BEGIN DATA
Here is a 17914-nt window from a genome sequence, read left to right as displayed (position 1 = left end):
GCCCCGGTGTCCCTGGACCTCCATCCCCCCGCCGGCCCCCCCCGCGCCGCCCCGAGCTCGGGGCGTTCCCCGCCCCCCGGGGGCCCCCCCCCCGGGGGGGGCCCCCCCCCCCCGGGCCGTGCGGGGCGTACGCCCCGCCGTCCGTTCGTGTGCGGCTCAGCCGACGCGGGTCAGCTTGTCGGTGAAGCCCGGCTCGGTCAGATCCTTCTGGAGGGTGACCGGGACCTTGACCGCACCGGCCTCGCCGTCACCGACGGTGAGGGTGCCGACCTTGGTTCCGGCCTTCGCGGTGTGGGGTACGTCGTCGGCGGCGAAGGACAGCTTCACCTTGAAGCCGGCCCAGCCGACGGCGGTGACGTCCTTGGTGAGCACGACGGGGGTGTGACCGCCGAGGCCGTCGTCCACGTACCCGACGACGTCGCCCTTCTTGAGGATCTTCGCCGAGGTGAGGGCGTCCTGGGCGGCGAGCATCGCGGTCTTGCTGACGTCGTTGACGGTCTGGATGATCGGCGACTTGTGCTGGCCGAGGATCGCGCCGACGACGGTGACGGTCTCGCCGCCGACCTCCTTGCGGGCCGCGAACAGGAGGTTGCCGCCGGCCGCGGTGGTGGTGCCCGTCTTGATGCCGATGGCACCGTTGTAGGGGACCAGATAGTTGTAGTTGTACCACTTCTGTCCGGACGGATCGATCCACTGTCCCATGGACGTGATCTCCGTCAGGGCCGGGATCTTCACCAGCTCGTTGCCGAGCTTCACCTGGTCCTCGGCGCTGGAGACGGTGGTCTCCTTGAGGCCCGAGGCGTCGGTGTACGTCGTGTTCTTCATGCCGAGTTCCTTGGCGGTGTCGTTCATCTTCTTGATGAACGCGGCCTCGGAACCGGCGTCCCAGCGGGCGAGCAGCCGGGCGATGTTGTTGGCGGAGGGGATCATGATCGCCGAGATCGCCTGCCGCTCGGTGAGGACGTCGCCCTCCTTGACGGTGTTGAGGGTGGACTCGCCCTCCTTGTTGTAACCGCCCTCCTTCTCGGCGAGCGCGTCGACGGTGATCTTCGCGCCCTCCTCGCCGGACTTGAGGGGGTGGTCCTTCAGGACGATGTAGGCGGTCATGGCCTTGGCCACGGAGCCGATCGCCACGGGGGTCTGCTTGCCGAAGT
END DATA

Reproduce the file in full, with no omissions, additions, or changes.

Here is a 17914-nt window from a genome sequence, read left to right as displayed (position 1 = left end):
GCCCCGGTGTCCCTGGACCTCCATCCCCCCGCCGGCCCCCCCCGCGCCGCCCCGAGCTCGGGGCGTTCCCCGCCCCCCGGGGGCCCCCCCCCCGGGGGGGGCCCCCCCCCCCCGGGCCGTGCGGGGCGTACGCCCCGCCGTCCGTTCGTGTGCGGCTCAGCCGACGCGGGTCAGCTTGTCGGTGAAGCCCGGCTCGGTCAGATCCTTCTGGAGGGTGACCGGGACCTTGACCGCACCGGCCTCGCCGTCACCGACGGTGAGGGTGCCGACCTTGGTTCCGGCCTTCGCGGTGTGGGGTACGTCGTCGGCGGCGAAGGACAGCTTCACCTTGAAGCCGGCCCAGCCGACGGCGGTGACGTCCTTGGTGAGCACGACGGGGGTGTGACCGCCGAGGCCGTCGTCCACGTACCCGACGACGTCGCCCTTCTTGAGGATCTTCGCCGAGGTGAGGGCGTCCTGGGCGGCGAGCATCGCGGTCTTGCTGACGTCGTTGACGGTCTGGATGATCGGCGACTTGTGCTGGCCGAGGATCGCGCCGACGACGGTGACGGTCTCGCCGCCGACCTCCTTGCGGGCCGCGAACAGGAGGTTGCCGCCGGCCGCGGTGGTGGTGCCCGTCTTGATGCCGATGGCACCGTTGTAGGGGACCAGATAGTTGTAGTTGTACCACTTCTGTCCGGACGGATCGATCCACTGTCCCATGGACGTGATCTCCGTCAGGGCCGGGATCTTCACCAGCTCGTTGCCGAGCTTCACCTGGTCCTCGGCGCTGGAGACGGTGGTCTCCTTGAGGCCCGAGGCGTCGGTGTACGTCGTGTTCTTCATGCCGAGTTCCTTGGCGGTGTCGTTCATCTTCTTGATGAACGCGGCCTCGGAACCGGCGTCCCAGCGGGCGAGCAGCCGGGCGATGTTGTTGGCGGAGGGGATCATGATCGCCGAGATCGCCTGCCGCTCGGTGAGGACGTCGCCCTCCTTGACGGTGTTGAGGGTGGACTCGCCCTCCTTGTTGTAACCGCCCTCCTTCTCGGCGAGCGCGTCGACGGTGATCTTCGCGCCCTCCTCGCCGGACTTGAGGGGGTGGTCCTTCAGGACGATGTAGGCGGTCATGGCCTTGGCCACGGAGCCGATCGCCACGGGGGTCTGCTTGCCGAAGT